My first memories in life all involve my father.
I was born in New Mexico. I love this because it is strange and random and out of place…and perfectly delightful.
My dad was the pastor of a very small church in the city that harbors the sprawling Philmont Scout Ranch. I do not remember our home from that time: my parents tell me it was very small and very humble. But my parents had good friends in the town that I called “Grammy Lou” and “Papa Harry.” They were like a third pair of grandparents, and their home I do remember. It was just down the road from where we lived. I remember vividly walking toward it one night: the valley below us, the stars all around us, and my father either holding my hand, or bearing me up on his shoulders.
When I was about 3 years old, my parents moved from New Mexico to Kansas. We lived in Kansas briefly, then we moved to Kentucky. My second memory in life occurs during this move: we crossed a bridge and I was sitting beside my father as he drove. The bridge terrified me, and maybe I told him it did. But my father was driving, and I knew it would be ok.
My Dad was so many things to me. Above all, he was “my comforter.”
As a very little girl, I would often wake up in the mornings just before the break of dawn. My room would be filled with the bluish-grey light that comes just before the sun peaks its head over the corner of our world. I loved this time of day for its color and for its calm, and also because of what accompanied it: the smell of my father’s coffee brewing and the sound of his voice. He was always awake at this time of day. Sometimes, I would hear him in the kitchen talking to my mother. On other days, he would be on the phone with my aunts or uncles or grandma and grandpa, chatting away in his deep, jovial voice. Other days, he would play his guitar and sing. These sounds would lull me back to sleep…a little child in my bed…knowing that those I loved were only a few feet away.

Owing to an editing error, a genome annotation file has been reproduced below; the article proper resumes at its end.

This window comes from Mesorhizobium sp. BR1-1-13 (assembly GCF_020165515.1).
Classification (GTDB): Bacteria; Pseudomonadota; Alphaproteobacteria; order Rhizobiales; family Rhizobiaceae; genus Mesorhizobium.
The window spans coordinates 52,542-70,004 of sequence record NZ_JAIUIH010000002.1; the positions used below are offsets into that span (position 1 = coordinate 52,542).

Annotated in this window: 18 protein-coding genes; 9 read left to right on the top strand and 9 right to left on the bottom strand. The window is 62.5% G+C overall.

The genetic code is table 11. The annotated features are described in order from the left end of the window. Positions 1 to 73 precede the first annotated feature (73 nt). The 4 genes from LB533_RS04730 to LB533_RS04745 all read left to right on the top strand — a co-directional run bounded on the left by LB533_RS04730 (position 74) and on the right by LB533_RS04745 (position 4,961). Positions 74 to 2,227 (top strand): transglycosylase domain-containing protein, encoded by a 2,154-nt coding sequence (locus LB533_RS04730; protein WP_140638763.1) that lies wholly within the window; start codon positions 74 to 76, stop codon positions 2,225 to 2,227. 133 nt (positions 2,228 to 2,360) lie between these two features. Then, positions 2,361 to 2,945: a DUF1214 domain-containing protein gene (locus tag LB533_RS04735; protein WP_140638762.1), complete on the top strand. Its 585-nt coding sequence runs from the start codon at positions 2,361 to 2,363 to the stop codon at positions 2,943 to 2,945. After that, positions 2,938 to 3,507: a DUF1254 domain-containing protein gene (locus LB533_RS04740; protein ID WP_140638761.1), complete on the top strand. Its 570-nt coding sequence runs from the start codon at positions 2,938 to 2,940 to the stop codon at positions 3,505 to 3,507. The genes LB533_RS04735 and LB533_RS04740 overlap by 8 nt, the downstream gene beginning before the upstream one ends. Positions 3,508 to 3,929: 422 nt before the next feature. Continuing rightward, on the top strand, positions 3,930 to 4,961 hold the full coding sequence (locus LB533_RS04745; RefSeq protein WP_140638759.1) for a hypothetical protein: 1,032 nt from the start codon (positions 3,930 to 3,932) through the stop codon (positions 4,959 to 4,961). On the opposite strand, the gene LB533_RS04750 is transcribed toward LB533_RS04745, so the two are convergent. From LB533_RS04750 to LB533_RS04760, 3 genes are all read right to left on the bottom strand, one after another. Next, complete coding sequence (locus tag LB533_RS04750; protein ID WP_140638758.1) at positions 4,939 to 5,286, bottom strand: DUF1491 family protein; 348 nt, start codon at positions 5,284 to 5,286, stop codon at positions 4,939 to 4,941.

As I got a little older, I developed a bad habit of needing to sleep in bed with my parents. Between this and my habit of sucking on my finger—not my thumb—and twirling my hair into wicked knots in my sleep—I created quite a dilemma for my parents. So did my brother, who also developed a need to sleep with mommy and daddy around the same time.
We learned the hard way that my mother was not the one to wake up when sneaking into the parental bedroom. She was (and still is) a light sleeper. Poor Charlie (my brother) was greeted by a terrible scream one night when he approached and disturbed my mother’s side of the bed. This was how we all learned to go to my dad.
I can still picture the journey in my head right now: the moment I woke up and realized the darkness was too close and too great. So I slipped out of my bed, perhaps a blanket or favorite animal in hand, and snuck down the hallway, carefully pushed open the door, and tiptoed to the side of what was (in my perspective) a very large bed.
It was at that moment that I would reach my little hand up and tap my father’s arm. He would stir, look over the edge of the bed at me, and instinctively move over and push his right arm straight out. This was my pillow. This was where I slept. And laying there, on my dad’s arm, warm and safe…the fear of the darkness would melt away. I was safe.
Sometimes as an adult I still wake up in the early morning hours to see my room filled with the greyish-blue light of my childhood. Before my father was stripped away from me, I would see this morning light, breathe a sigh of relief and whisper “thank you” before drifting back to sleep. Now, when I wake up to this time to day, I find myself wishing—more than anything—to hear the sound of my father’s voice echoing from the kitchen, and for the sound and smell of his gurgling coffee pot to fill the house.